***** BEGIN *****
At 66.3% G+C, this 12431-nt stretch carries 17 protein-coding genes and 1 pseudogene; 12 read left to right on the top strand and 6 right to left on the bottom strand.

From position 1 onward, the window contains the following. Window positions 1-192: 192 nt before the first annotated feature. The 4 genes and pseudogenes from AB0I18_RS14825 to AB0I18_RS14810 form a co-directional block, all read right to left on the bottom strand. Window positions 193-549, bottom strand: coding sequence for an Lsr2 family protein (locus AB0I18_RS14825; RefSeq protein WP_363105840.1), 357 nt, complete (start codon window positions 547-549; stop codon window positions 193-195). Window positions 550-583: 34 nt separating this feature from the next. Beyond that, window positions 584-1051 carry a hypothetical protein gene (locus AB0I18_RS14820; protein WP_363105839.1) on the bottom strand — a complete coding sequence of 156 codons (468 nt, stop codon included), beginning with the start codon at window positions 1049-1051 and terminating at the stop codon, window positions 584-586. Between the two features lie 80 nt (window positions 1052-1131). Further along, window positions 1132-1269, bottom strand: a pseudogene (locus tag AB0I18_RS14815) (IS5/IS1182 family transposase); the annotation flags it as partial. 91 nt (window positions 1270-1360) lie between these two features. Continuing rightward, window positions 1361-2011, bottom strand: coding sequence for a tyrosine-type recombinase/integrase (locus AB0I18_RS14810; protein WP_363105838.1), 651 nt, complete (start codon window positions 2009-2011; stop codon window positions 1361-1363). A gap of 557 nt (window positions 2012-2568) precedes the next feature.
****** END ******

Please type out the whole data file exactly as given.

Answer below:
At 66.3% G+C, this 12431-nt stretch carries 17 protein-coding genes and 1 pseudogene; 12 read left to right on the top strand and 6 right to left on the bottom strand.

From position 1 onward, the window contains the following. Window positions 1-192: 192 nt before the first annotated feature. The 4 genes and pseudogenes from AB0I18_RS14825 to AB0I18_RS14810 form a co-directional block, all read right to left on the bottom strand. Window positions 193-549, bottom strand: coding sequence for an Lsr2 family protein (locus AB0I18_RS14825; RefSeq protein WP_363105840.1), 357 nt, complete (start codon window positions 547-549; stop codon window positions 193-195). Window positions 550-583: 34 nt separating this feature from the next. Beyond that, window positions 584-1051 carry a hypothetical protein gene (locus AB0I18_RS14820; protein WP_363105839.1) on the bottom strand — a complete coding sequence of 156 codons (468 nt, stop codon included), beginning with the start codon at window positions 1049-1051 and terminating at the stop codon, window positions 584-586. Between the two features lie 80 nt (window positions 1052-1131). Further along, window positions 1132-1269, bottom strand: a pseudogene (locus tag AB0I18_RS14815) (IS5/IS1182 family transposase); the annotation flags it as partial. 91 nt (window positions 1270-1360) lie between these two features. Continuing rightward, window positions 1361-2011, bottom strand: coding sequence for a tyrosine-type recombinase/integrase (locus AB0I18_RS14810; protein WP_363105838.1), 651 nt, complete (start codon window positions 2009-2011; stop codon window positions 1361-1363). A gap of 557 nt (window positions 2012-2568) precedes the next feature.